Which PMS integrations are the most important?

Many experts and operators agree that a good distribution system and proper channel-management integration are some of the most important integrations into a PMS. Hotels need to ensure multiple channels are bringing in reservations and automatic pricing uploads to those channels is key. “This is crucial since this is where the money comes in from,” said Peter Agel, global segment lead of hotels at Oracle Hospitality.
Although there is a lot of buzz about cloud technology, open systems, and the integration of big data and social media, the fact remains that there is data fragmentation and guest-centric views are not yet answered for, said Patrick van der Wardt, SVP international sales, PMS for Amadeus Hospitality.

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“If you think of these currently fragmented systems—like a PMS or central-reservation system—there’s a fairly large percentage of the functionality that’s the same: the guest profile, rates, inventory and availability.”

Revenue management is an important integration because good pricing algorithms will help a hotel be more profitable, said Jos Schaap, CEO and founder of StayNTouch.

Maestro PMS President Warren Dehan said presenting the most competitive rates and optimizing hotel revenue equals increased revenue/occupancy, which is why RM integrations are key.

Operators should be planning PMS integrations that support the expectations of their existing guests while meeting the needs of next-generation consumers and mobility is key, said Trisha Littlejohn, director of PMS at Agilysy.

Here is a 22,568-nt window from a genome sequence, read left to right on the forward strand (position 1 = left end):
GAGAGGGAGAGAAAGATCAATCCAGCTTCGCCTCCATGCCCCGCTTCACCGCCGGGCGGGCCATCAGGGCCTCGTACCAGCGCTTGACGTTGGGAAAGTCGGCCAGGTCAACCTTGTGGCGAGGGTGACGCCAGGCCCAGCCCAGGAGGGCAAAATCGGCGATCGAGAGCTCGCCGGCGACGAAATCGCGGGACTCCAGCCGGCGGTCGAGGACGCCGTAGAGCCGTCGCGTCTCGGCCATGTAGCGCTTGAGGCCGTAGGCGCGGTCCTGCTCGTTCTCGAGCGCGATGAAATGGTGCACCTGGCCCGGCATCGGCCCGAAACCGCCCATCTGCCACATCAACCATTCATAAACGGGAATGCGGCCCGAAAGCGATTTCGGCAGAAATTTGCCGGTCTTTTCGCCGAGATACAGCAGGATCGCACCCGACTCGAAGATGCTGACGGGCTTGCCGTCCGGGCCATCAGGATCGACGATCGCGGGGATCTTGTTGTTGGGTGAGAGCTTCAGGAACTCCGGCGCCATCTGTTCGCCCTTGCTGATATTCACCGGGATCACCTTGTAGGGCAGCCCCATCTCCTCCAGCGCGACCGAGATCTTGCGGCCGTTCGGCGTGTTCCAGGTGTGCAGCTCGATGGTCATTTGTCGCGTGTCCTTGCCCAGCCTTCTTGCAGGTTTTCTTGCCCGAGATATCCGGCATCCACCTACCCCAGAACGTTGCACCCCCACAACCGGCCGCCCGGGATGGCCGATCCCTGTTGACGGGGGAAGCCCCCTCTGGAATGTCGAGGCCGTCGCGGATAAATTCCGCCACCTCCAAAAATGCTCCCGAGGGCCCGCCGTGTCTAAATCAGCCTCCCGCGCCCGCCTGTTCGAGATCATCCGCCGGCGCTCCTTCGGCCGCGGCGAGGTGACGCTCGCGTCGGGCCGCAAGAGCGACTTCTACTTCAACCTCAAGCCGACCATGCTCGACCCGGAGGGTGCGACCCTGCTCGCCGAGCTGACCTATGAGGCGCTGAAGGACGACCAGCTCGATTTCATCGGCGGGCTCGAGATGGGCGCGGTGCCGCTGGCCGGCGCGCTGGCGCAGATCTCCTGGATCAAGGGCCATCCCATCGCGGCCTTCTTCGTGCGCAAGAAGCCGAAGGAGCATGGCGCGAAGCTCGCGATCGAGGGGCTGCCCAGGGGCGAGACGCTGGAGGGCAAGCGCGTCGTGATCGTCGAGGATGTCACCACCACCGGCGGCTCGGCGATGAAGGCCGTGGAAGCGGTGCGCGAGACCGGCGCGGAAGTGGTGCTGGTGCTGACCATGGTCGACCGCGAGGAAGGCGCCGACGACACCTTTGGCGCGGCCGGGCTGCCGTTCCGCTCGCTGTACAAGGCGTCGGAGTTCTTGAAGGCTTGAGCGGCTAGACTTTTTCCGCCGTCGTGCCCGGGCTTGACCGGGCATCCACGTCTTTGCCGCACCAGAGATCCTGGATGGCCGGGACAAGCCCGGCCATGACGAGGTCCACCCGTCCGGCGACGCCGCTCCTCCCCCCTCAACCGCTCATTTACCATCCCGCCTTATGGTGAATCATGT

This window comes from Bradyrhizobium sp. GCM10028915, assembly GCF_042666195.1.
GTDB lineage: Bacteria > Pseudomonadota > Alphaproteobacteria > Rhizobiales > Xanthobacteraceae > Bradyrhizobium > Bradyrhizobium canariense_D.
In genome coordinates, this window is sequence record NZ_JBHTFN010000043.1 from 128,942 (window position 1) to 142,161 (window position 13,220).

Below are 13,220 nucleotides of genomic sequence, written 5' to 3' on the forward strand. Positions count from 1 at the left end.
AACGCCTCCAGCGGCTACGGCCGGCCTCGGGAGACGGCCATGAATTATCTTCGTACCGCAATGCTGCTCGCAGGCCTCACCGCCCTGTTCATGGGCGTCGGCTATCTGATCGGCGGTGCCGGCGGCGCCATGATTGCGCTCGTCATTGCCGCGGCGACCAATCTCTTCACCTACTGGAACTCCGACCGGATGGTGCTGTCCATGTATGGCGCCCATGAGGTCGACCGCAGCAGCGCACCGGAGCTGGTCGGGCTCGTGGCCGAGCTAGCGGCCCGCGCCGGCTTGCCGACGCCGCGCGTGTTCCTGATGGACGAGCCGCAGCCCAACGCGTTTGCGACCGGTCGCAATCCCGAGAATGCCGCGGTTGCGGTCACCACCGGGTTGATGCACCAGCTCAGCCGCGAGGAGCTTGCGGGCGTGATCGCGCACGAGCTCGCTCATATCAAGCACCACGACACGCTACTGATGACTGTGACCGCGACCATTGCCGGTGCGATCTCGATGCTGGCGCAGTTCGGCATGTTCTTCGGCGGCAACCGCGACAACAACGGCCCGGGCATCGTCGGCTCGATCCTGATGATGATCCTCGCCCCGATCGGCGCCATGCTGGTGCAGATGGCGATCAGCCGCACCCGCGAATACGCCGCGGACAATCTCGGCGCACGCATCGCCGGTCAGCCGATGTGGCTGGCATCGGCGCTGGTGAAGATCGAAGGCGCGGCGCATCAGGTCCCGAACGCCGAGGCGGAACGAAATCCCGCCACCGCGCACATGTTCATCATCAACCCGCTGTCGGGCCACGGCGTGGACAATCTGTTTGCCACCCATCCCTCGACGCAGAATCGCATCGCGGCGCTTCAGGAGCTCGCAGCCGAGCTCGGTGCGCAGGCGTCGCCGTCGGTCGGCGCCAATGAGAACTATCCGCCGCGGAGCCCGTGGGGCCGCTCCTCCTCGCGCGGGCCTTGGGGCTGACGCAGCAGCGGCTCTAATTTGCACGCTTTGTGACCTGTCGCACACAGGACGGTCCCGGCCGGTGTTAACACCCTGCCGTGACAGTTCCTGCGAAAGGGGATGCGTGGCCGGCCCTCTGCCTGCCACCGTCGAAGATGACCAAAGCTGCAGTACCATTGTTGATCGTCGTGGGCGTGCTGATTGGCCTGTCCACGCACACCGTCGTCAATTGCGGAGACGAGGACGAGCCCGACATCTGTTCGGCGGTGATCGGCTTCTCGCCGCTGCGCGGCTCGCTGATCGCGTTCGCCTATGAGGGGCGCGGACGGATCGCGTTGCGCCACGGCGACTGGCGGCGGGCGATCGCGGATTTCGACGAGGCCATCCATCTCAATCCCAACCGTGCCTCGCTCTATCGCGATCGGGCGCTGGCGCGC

Interactions that enrich the guest stay are also important, so things like traditional beacon technology also is important, Agel said.

Guest engagement can occur with the guests’ choice of service, such as the traditional front desk, kiosks and now mobile. “You need to offer a variety of services that fulfill the guests’ needs,” Schaap said. “Sometimes having a digital contact that is personable can be just as good, if not better, than a human interaction.”

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Wearable technology and robots are already a reality today in the hospitality sector and will only become more popular not only for guests, but also for venue staff and hospitality organizations, van der Wardt said.

Point-of-sale integrations, especially those with partner systems such as your lobby Starbucks, are also important, according to Littlejohn.

“A POS typically includes real-time revenue processing and reporting that captures revenue from hotel booking, in-room purchases, retail sales, online purchases, and more,” she said. “In terms of providing more holistic, personalized guest experience, servers are learning how often the guest has been at the property, what they purchased in the past and even the guest’s past reviews by combining loyalty and POS transaction history.”

Another key integration that is relevant right now is Europay, MasterCard and Visa chip cards, said Charlie Green, director of product management for SkyTouch Technology.

“We have worked with Shift4 to integrate cloud-based EMV in hotels,” he said. “The solution helps hotels stay in the cloud and maintain security while still giving instantaneous approvals for guest purchases. This keeps sensitive cardholder data out of the hotelier’s payment processing environment, greatly reducing their breach profile and [payment card industry security standards] scope—and protecting their guests’ payment data from hackers.”